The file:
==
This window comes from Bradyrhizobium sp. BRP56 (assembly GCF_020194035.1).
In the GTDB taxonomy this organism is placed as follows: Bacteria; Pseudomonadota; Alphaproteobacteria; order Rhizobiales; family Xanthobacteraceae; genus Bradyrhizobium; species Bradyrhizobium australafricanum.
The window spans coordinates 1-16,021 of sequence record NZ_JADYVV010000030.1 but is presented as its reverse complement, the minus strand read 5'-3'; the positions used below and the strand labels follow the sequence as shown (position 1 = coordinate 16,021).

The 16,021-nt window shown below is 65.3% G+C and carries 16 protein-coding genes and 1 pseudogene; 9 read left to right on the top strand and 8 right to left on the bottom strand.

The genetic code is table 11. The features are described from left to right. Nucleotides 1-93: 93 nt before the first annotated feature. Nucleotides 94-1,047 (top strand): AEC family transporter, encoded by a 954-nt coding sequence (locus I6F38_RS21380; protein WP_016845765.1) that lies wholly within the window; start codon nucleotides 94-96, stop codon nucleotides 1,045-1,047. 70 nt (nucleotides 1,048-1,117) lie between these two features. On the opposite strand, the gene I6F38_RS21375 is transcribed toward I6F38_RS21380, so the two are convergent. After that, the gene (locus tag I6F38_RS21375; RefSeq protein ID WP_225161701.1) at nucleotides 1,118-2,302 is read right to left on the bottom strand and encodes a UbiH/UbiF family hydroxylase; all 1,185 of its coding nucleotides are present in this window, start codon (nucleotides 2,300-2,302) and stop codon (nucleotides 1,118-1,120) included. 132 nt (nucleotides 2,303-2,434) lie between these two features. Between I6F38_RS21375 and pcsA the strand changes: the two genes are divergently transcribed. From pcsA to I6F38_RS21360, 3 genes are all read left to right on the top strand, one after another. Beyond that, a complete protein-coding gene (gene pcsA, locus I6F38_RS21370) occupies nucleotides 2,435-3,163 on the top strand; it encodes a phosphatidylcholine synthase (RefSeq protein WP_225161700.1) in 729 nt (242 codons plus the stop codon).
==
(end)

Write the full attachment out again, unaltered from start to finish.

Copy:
This window comes from Bradyrhizobium sp. BRP56 (assembly GCF_020194035.1).
In the GTDB taxonomy this organism is placed as follows: Bacteria; Pseudomonadota; Alphaproteobacteria; order Rhizobiales; family Xanthobacteraceae; genus Bradyrhizobium; species Bradyrhizobium australafricanum.
The window spans coordinates 1-16,021 of sequence record NZ_JADYVV010000030.1 but is presented as its reverse complement, the minus strand read 5'-3'; the positions used below and the strand labels follow the sequence as shown (position 1 = coordinate 16,021).

The 16,021-nt window shown below is 65.3% G+C and carries 16 protein-coding genes and 1 pseudogene; 9 read left to right on the top strand and 8 right to left on the bottom strand.

The genetic code is table 11. The features are described from left to right. Nucleotides 1-93: 93 nt before the first annotated feature. Nucleotides 94-1,047 (top strand): AEC family transporter, encoded by a 954-nt coding sequence (locus I6F38_RS21380; protein WP_016845765.1) that lies wholly within the window; start codon nucleotides 94-96, stop codon nucleotides 1,045-1,047. 70 nt (nucleotides 1,048-1,117) lie between these two features. On the opposite strand, the gene I6F38_RS21375 is transcribed toward I6F38_RS21380, so the two are convergent. After that, the gene (locus tag I6F38_RS21375; RefSeq protein ID WP_225161701.1) at nucleotides 1,118-2,302 is read right to left on the bottom strand and encodes a UbiH/UbiF family hydroxylase; all 1,185 of its coding nucleotides are present in this window, start codon (nucleotides 2,300-2,302) and stop codon (nucleotides 1,118-1,120) included. 132 nt (nucleotides 2,303-2,434) lie between these two features. Between I6F38_RS21375 and pcsA the strand changes: the two genes are divergently transcribed. From pcsA to I6F38_RS21360, 3 genes are all read left to right on the top strand, one after another. Beyond that, a complete protein-coding gene (gene pcsA, locus I6F38_RS21370) occupies nucleotides 2,435-3,163 on the top strand; it encodes a phosphatidylcholine synthase (RefSeq protein WP_225161700.1) in 729 nt (242 codons plus the stop codon).